Speaking from experience, this importance of this idea could not be more evident in the progression from Algebra I through Geometry to Algebra II. Much of the first semester of Algebra II is spent recovering lost material from Algebra I, despite it being considered a STRENGTH of the student in the past. How can this be? Is it misleading representations of student understanding of past years? Or, is it the lack of exposures during Geometry that causes the loss? Perhaps, could it be that Algebra II does not need to include this in their curriculum? Algebra I and Geometry PLC’s plead innocence and, yet, history and data has dictated that time be spent on this material in Algebra II despite in determining SLO goals, most of the objectives of the first quarter of the year are not even considered an “Algebra II goal”. Some have proposed that the order of the classes be switched. However, the prominence of “success” measurements being predominantly based on standardized test scores have demanded that Geometry be taken sophomore year, in order to be able to do well on these geometry-heavy assessments. If we are “in charge” of determining the proper sequence of material for our students, why, then, must we bend our whims to the demands of third party assessments willingly? If we are not supposed to cover topics just to check them off a list, then why do we have CCSS? Again the over-bearing “thumb” of the dictated policy presses down on us. Meanwhile, those in power are able to pass their judgmental stares past their mandates toward those of us trying to survive the leaps through their flaming hoops.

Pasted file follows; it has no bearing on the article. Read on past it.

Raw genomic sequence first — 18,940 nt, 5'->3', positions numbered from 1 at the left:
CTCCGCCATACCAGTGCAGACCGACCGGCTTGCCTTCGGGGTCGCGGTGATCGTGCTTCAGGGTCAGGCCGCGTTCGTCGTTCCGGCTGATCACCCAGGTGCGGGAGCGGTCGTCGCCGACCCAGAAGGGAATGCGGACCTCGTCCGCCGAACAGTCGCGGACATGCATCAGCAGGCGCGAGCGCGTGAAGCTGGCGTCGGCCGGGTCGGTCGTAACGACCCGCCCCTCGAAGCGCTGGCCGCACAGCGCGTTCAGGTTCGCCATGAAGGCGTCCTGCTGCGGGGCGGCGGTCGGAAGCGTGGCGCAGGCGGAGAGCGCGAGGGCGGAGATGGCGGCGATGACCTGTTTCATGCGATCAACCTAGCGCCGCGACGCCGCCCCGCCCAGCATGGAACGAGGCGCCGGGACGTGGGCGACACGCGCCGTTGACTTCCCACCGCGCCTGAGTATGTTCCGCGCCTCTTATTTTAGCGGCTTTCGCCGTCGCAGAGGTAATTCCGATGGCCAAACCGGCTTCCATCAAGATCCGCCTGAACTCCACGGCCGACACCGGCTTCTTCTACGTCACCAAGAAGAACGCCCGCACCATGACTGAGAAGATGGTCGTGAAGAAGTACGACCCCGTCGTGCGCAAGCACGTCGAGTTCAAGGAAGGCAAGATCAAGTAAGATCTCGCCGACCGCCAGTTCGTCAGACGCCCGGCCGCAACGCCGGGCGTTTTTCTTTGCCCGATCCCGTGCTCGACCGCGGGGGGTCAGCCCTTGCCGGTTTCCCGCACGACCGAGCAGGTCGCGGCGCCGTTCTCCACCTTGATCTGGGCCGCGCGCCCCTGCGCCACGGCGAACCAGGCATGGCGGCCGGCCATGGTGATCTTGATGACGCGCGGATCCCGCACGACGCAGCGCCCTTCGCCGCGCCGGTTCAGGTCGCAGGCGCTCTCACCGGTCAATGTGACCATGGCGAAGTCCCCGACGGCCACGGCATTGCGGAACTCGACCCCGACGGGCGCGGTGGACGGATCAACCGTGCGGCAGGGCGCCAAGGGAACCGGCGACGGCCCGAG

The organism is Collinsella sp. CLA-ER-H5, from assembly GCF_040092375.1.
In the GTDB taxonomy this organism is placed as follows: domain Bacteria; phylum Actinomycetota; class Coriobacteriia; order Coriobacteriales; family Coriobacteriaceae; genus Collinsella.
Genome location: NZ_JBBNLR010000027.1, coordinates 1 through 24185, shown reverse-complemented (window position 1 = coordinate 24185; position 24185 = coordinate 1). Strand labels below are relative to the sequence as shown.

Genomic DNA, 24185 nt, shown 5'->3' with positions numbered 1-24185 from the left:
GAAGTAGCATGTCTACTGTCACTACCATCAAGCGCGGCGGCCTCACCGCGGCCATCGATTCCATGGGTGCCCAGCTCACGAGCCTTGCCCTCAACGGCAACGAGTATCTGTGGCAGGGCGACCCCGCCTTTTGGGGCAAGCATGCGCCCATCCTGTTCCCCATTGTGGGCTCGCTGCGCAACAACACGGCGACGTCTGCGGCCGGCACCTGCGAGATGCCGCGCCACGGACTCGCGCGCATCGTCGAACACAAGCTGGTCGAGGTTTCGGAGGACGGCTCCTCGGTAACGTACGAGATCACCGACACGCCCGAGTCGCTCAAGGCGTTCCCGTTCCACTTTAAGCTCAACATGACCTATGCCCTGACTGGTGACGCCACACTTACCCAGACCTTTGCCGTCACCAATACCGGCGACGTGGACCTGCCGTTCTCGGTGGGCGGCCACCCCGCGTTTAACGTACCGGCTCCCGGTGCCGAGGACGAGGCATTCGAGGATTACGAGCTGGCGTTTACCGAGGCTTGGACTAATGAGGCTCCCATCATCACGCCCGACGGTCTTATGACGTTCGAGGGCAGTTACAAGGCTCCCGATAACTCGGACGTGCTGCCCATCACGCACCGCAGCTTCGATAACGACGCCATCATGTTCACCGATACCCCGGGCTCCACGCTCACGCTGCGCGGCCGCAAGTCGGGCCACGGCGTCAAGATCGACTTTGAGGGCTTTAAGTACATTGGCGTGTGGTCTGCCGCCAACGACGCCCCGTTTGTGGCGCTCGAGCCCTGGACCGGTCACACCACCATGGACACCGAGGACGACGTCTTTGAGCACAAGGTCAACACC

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  6. My final thoughts weigh in on the quote at line 15 of page 73, “One need look no further than a traditional Algebra One class in which weeks are spend on factoring trinomials when handheld technology already exists that makes this skill all but obsolete.” First of all, this is obviously an extremist point of view, however one that does hold some merit. As I type these comments, it comes to mind that inventions like the computer, which have created such progress, were only made possible because somebody delegated the task of “simple” computations and calculations to a machine in order to achieve something greater. Of course, I put “simple” in quotes because it is an ever-changing definition that requires constant revisiting. Things that seemed complex at one time can later be seen as simple once enough understanding and experience has been gained. Clearly, it is important that a foundation be built of mathematical processes prior to deeming them “obsolete” and delegating such processes to a calculator. However, if we are trying to have a student who is successful in the 21st century, is it not most important for students to analyze, plan, solve (by any means), interpret, and communicate rather than solve problems by hand because “that’s the way that I learned it”? I understand that we want students to demonstrate they understand the math behind it, but what is the end goal? I have never used a slide-rule, but I still consider myself a successful mathematician.